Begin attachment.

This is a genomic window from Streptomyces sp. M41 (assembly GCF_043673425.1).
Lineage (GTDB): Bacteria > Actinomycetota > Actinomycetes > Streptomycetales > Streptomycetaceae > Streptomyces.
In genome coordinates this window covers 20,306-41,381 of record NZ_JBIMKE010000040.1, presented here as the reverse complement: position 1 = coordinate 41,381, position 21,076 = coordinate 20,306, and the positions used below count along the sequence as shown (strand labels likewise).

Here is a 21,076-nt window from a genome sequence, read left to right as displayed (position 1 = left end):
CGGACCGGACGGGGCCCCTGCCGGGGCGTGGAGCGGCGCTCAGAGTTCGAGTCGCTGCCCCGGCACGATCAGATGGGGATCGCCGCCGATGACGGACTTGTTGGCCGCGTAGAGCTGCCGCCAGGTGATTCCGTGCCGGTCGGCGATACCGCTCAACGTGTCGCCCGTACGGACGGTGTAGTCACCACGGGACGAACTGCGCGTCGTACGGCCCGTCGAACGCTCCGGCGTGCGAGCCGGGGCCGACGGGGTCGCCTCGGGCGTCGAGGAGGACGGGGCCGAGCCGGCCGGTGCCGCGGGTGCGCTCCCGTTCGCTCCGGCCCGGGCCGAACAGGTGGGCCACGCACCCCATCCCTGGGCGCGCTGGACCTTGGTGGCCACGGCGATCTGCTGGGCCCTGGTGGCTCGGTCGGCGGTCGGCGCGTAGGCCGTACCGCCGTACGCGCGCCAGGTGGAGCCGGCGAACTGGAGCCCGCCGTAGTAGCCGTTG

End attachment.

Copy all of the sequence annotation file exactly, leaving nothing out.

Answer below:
This is a genomic window from Streptomyces sp. M41 (assembly GCF_043673425.1).
Lineage (GTDB): Bacteria > Actinomycetota > Actinomycetes > Streptomycetales > Streptomycetaceae > Streptomyces.
In genome coordinates this window covers 20,306-41,381 of record NZ_JBIMKE010000040.1, presented here as the reverse complement: position 1 = coordinate 41,381, position 21,076 = coordinate 20,306, and the positions used below count along the sequence as shown (strand labels likewise).

Here is a 21,076-nt window from a genome sequence, read left to right as displayed (position 1 = left end):
CGGACCGGACGGGGCCCCTGCCGGGGCGTGGAGCGGCGCTCAGAGTTCGAGTCGCTGCCCCGGCACGATCAGATGGGGATCGCCGCCGATGACGGACTTGTTGGCCGCGTAGAGCTGCCGCCAGGTGATTCCGTGCCGGTCGGCGATACCGCTCAACGTGTCGCCCGTACGGACGGTGTAGTCACCACGGGACGAACTGCGCGTCGTACGGCCCGTCGAACGCTCCGGCGTGCGAGCCGGGGCCGACGGGGTCGCCTCGGGCGTCGAGGAGGACGGGGCCGAGCCGGCCGGTGCCGCGGGTGCGCTCCCGTTCGCTCCGGCCCGGGCCGAACAGGTGGGCCACGCACCCCATCCCTGGGCGCGCTGGACCTTGGTGGCCACGGCGATCTGCTGGGCCCTGGTGGCTCGGTCGGCGGTCGGCGCGTAGGCCGTACCGCCGTACGCGCGCCAGGTGGAGCCGGCGAACTGGAGCCCGCCGTAGTAGCCGTTG